Archive for May, 2009

Snippet scholarship: Being at ease

Monday, May 18th, 2009

Snippet scholarship: A note to the likeminded

I consider myself a snippet scholar.

While not a perception I particularly desire or encourage, I confess being a snippet scholar can often be thought pejorative. Snippet scholarship could be construed as my being a connoisseur of television sound bites or street-side church signs or as the way of one born to think as a Jeopardy! contestant.

What I speak of is not exactly an attraction to trivia; it is more of a resistance to lengthy expositions. I once heard a teaching colleague describe an administrator as one who “When you ask a question, you get a pageant for a reply.” I do not easily suffer pageantry in conversation or exposition; I want to get through explanatory prose as quickly as possible.

My discovery of my own predilection for what I call snippet scholarship arrived late in life when I became consciously aware of a lifelong attraction to so-called “handbooks.” In fact, I might better describe my leaning as more of a handbook scholarship than a snippet scholarship.

On my living room bookshelves as I write, an “accidental sample”–as the data buffs might say—reveals about 40 such volumes, not including dictionaries (such as a Dictionary of Symbolism), or grammar and style tomes on the order of Strunk and White’s Elements of Style and the less sparse volumes produced by Theodore M. Bernstein, such as The Careful Writer. My quick count runs a gamut from Kathleen Norris’s Amazing Grace, subtitled, A Vocabulary of Faith, to Rabbi Joseph Telushkin’s Jewish Literacy, subtitled, The Most Important Things to Know About the Jewish Religion, Its People, and Its History. And this count does not include the row of dictionaries and writing guides that adorn my desk.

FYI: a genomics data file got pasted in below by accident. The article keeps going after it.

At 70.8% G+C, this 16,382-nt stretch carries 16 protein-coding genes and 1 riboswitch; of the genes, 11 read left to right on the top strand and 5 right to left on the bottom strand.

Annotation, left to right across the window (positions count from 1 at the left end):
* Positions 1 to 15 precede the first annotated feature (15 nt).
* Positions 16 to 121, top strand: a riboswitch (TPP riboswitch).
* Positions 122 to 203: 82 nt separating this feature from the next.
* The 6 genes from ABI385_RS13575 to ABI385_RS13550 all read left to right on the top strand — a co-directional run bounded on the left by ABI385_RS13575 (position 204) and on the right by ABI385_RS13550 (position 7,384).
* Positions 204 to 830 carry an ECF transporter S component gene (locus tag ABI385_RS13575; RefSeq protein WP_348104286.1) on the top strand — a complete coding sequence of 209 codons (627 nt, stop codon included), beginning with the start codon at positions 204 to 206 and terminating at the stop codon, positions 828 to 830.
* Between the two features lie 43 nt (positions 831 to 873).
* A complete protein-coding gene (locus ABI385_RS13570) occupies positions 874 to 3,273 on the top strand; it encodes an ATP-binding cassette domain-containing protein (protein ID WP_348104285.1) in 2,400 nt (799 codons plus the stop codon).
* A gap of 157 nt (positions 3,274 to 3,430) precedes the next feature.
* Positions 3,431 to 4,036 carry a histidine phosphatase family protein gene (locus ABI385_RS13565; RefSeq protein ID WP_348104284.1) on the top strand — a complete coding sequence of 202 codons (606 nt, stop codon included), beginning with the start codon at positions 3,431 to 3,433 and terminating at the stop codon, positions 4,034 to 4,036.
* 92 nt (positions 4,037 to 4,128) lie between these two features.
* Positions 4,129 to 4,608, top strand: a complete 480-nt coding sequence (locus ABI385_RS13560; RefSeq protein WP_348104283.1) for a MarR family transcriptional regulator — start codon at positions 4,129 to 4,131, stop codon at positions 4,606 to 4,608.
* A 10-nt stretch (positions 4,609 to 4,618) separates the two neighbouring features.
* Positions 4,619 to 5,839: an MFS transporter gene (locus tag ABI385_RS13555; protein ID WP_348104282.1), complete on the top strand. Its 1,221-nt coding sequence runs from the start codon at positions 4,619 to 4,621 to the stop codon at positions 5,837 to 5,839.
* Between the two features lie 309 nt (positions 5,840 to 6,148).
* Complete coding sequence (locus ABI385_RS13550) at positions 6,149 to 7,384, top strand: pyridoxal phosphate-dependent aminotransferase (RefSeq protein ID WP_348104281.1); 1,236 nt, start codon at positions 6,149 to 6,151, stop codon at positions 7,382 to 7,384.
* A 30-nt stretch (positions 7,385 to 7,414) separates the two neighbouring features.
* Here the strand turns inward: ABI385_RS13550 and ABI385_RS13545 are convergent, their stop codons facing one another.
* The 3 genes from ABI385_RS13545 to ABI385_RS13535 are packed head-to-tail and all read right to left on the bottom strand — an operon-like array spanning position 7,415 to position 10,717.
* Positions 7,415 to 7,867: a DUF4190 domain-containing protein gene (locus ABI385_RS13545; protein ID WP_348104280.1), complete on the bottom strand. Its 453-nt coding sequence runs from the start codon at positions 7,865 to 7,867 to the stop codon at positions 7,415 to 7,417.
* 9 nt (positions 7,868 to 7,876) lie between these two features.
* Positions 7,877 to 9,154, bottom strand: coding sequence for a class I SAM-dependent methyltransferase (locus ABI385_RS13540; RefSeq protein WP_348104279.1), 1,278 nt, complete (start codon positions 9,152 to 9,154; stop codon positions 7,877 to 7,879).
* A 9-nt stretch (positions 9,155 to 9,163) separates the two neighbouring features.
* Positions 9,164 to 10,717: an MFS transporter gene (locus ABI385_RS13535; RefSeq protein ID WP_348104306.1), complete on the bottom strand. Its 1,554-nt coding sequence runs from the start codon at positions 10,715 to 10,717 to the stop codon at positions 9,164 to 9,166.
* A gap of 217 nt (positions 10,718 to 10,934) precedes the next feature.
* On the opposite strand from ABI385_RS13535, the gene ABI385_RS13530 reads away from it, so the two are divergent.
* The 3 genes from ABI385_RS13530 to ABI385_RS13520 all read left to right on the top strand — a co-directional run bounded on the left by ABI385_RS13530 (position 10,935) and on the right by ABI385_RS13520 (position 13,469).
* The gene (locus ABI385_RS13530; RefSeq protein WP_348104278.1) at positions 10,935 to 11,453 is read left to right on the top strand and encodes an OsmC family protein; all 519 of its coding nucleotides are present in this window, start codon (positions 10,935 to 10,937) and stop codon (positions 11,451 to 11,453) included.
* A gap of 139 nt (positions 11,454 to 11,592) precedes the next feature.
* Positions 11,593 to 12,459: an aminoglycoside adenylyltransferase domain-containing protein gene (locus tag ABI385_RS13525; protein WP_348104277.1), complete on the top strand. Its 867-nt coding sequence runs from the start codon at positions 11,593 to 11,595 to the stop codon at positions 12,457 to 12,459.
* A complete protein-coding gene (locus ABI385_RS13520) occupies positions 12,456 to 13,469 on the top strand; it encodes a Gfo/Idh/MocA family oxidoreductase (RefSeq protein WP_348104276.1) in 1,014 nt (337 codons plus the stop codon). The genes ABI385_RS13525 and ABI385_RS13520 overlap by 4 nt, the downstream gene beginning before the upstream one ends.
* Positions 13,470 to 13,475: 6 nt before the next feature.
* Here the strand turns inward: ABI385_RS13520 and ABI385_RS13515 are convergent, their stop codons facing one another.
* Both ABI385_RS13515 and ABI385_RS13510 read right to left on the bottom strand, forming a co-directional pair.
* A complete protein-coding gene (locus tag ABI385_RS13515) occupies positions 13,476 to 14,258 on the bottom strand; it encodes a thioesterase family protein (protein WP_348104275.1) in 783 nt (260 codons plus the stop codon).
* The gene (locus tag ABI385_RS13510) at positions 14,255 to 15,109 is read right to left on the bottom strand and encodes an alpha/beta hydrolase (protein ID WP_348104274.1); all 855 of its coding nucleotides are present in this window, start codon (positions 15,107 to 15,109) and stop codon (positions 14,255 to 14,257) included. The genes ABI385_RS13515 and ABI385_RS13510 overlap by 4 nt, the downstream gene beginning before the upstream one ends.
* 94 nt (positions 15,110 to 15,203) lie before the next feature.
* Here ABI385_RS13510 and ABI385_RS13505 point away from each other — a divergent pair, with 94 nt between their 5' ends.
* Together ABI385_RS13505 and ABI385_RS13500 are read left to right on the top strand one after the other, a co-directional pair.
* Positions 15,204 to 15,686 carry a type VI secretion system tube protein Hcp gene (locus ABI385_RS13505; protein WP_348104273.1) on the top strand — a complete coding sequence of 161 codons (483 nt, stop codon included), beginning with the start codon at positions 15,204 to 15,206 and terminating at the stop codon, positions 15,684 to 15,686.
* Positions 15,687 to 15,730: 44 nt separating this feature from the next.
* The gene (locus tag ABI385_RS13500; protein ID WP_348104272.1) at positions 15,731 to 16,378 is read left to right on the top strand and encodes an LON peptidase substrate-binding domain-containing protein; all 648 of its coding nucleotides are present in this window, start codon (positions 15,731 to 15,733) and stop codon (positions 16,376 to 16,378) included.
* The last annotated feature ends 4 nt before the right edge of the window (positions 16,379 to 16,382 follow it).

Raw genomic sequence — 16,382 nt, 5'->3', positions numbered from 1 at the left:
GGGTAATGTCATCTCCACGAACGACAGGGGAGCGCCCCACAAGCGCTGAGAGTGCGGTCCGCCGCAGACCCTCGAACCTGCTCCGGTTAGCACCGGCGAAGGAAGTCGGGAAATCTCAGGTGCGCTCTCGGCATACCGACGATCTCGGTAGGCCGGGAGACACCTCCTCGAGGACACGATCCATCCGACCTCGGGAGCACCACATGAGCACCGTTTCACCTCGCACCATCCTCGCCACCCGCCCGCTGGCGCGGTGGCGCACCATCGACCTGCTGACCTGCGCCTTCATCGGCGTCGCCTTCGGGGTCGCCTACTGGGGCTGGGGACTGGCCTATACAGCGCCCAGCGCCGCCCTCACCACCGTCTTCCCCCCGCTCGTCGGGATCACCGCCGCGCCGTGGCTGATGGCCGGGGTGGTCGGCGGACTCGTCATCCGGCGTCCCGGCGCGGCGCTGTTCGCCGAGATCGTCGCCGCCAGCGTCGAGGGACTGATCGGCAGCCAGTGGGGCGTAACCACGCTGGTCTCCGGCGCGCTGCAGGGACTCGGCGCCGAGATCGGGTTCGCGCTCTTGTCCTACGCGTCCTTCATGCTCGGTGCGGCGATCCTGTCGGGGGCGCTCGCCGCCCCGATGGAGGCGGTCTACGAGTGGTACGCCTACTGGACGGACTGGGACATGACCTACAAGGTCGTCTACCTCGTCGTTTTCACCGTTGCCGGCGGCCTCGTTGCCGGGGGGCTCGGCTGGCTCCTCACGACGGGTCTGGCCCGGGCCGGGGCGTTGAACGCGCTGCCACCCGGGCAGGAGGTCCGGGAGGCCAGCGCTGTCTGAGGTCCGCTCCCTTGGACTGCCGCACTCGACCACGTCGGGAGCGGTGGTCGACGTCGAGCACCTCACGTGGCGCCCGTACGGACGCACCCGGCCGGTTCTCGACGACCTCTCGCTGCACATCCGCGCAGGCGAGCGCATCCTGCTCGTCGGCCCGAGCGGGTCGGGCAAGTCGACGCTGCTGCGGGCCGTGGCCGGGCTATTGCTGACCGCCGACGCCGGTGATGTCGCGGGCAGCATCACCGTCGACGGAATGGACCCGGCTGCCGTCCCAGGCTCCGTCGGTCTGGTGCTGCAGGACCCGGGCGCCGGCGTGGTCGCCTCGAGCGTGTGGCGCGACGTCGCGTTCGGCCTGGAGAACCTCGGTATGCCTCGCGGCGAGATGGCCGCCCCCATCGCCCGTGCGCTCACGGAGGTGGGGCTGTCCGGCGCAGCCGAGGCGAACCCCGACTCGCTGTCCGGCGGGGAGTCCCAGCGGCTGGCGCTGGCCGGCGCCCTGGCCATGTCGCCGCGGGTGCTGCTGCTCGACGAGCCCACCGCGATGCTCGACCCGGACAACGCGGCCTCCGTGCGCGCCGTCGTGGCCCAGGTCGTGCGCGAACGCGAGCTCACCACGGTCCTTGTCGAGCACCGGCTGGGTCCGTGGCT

One must understand: I do not simply refer to these books, I read them. The latest of my snippet guide devourings is something of a best-seller, ’isms and ’ologies: The 453 Basic Tenets You’ve Only Pretended to Understand, by Arthur Goldwag, who says his book “can serve as an intellectual and social shorthand.” A few months ago I finished reading (in its entirety) Nathan P. Feldmeth’s Pocket Dictionary of Church History: Over 300 terms clearly and concisely defined.

It would be easy for me to lay my snippet penchant at the feet of a college professor of psycholinguistics who habitually encouraged students to read—actually read with care and in detail—dictionaries. (I confess to being one of a handful of students who took his admonitions to heart and developed a habit of perusing—in the true sense of that word—dictionary entries.)

However, I have to go further back to account for my snippet tendencies. I have always been a slow reader. My wife, for instance, can devour a Dick Francis novel in a couple of hours that would probably take me a couple of weeks to complete.